Mark Webber has vowed that there will be no repeat of the embarrassing accident that cost Red Bull Racing victory in the 2010 Turkish Grand Prix, despite lining up alongside team-mate Sebastian Vettel on the grid.

The pair clashed infamously on lap 40 of last year's race, as Webber attempted to retain the lead under pressure from Vettel. The Australian had already been told to lean his engine off in an effort to preserve fuel consumption, but both had the McLaren of Lewis Hamilton harrying them from third place. The clash sidelined Vettel, and restricted Webber to third as McLaren swept through to claim a 1-2 for Hamilton and Jenson Button.

Webber has struggled to match his team-mate form or fortune at the start of the 2011 campaign, but a charge to the podium in China boosted both his points and confidence and the Australian proved to be 'best of the rest' in qualifying for the first time this season as F1 returned to Europe - and the scene of RBR's lowest moment of 2010. Although four-tenths separated the pair in qualifying, Webber is hopeful of being able to run with Vettel in the race, especially with tyres a concern for everyone.

"Seb did a great job today - we know he's running good pace on Saturday afternoons, so he's done a good job," he conceded, "Yes, I would have liked to have been a bit closer, but we know these cars are very complex and you need everything right to get the laps done. In the end, I was happy with what I did, the team did a great job and it's the ultimate result for the team. It would be nice to get pole, but we're on the front row, and we'll see how we go tomorrow. It's the first lock-out we've had of the front row [this year], so we'll try and have a smooth day tomorrow."

The clash between the two Red Bulls at Istanbul Park twelve months ago was the start of an acrimonious summer for the team, with suspicions of favouritism within the camp that soured a two-pronged assault on the championship. With the rifts beginning to heal, however, Webber insists that there will be no repeat of the skirmish this time around.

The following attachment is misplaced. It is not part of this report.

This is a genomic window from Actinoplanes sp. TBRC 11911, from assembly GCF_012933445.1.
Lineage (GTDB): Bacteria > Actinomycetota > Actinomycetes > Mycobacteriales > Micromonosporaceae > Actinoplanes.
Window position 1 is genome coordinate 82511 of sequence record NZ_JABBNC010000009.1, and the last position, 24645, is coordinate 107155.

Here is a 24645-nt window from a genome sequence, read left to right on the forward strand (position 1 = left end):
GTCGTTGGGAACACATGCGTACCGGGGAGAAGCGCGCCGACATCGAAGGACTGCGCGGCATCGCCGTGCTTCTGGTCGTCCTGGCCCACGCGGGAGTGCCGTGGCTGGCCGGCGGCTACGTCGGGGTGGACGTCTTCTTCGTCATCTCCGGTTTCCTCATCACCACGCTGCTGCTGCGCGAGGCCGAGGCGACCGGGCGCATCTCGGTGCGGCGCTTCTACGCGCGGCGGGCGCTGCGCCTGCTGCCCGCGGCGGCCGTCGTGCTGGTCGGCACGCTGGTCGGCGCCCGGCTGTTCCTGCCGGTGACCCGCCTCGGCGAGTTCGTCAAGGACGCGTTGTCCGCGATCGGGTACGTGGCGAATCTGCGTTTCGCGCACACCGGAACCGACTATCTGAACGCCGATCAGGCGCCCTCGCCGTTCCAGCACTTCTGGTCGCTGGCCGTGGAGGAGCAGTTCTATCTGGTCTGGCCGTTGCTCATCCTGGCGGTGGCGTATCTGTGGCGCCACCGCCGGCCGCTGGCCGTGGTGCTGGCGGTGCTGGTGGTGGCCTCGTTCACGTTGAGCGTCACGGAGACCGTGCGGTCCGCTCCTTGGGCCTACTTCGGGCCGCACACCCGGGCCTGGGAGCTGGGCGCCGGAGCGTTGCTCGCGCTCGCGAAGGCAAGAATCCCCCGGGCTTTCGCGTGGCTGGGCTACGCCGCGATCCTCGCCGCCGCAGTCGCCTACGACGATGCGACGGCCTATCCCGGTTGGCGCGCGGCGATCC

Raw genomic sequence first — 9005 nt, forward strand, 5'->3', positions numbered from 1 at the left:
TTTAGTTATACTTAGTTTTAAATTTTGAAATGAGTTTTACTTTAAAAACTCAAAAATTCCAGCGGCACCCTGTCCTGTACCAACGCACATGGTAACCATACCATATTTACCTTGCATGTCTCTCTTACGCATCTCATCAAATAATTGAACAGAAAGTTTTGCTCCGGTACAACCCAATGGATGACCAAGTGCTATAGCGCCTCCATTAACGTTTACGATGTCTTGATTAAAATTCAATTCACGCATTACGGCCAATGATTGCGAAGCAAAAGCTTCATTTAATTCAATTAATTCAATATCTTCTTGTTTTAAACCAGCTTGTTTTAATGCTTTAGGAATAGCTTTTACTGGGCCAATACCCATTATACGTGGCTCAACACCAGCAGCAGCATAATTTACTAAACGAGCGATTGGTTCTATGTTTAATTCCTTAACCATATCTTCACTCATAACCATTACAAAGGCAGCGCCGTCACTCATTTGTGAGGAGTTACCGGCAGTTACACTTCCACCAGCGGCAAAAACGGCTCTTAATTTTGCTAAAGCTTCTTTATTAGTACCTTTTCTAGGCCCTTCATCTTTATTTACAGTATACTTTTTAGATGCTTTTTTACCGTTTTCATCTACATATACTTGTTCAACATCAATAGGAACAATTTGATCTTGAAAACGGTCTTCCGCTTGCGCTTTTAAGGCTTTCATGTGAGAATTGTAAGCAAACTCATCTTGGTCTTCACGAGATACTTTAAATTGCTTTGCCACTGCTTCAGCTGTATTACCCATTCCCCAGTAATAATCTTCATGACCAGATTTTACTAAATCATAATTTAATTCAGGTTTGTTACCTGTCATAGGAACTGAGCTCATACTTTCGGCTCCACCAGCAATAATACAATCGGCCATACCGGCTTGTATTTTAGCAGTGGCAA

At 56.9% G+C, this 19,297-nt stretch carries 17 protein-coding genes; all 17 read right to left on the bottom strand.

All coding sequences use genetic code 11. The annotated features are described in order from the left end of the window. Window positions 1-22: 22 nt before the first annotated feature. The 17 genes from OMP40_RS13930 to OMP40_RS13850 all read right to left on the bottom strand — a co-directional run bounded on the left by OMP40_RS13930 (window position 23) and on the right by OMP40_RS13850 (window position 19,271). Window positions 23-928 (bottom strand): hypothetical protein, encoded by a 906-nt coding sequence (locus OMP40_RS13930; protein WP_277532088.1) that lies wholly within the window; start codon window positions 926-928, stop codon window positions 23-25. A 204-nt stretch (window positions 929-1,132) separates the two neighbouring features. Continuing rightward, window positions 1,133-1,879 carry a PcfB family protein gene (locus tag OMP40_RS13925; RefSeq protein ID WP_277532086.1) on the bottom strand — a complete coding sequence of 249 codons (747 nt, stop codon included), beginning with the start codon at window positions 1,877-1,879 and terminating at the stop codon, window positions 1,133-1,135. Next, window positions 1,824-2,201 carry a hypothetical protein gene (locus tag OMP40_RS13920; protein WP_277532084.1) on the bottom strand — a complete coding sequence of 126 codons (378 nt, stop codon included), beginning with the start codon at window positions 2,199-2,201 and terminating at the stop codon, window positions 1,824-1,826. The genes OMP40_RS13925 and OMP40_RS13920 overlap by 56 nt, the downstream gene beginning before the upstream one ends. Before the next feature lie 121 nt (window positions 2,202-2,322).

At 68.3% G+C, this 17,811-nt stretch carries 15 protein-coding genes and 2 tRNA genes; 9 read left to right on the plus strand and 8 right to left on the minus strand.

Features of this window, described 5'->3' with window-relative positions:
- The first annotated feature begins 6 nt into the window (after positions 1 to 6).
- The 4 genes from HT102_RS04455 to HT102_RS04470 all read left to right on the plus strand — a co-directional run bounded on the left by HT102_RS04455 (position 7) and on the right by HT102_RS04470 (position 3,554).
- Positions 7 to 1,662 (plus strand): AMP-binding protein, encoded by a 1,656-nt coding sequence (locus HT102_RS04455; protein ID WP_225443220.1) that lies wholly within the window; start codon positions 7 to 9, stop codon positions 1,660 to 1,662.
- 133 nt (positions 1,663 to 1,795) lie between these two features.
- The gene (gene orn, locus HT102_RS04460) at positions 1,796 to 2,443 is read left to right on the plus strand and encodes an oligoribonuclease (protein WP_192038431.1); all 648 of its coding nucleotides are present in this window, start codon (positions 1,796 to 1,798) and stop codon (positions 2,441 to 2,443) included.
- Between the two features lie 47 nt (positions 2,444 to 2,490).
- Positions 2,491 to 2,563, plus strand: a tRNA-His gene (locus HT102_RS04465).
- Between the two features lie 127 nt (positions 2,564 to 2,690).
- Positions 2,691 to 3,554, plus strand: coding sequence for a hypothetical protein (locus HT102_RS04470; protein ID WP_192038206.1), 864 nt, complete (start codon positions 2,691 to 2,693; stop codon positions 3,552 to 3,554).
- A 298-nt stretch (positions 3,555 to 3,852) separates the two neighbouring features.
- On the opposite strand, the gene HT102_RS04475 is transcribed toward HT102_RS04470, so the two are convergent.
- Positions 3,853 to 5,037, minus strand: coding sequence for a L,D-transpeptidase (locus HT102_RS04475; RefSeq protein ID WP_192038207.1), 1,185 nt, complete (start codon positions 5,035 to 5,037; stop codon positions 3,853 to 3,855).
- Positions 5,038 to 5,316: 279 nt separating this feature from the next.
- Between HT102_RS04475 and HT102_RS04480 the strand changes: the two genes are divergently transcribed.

"I think, last year, when I was in this room, there was a different atmosphere, for sure," he reflected, "It wasn't the ideal race. There was a bit of momentum coming into that grand prix, obviously, with a few different stories here and there [and], in the end, there was contact, we had a crash.

"This happens in motor racing, very rarely between team-mates, but it happened. I think it's a bit more straightforward these days. The racing is still intensive, but the DRS and things like that make it a bit less intense in some ways. You can only do so much. I think we both learned a lot from last year - not just in that situation, but in some other situations.

"At certain stages tomorrow, of course, if we're racing each other - and we don't know, sitting here, how the race is going to unfold - there might be times when we're close to each other [but] of course, we're not going to repeat what we did last year. Wisdom helps you."

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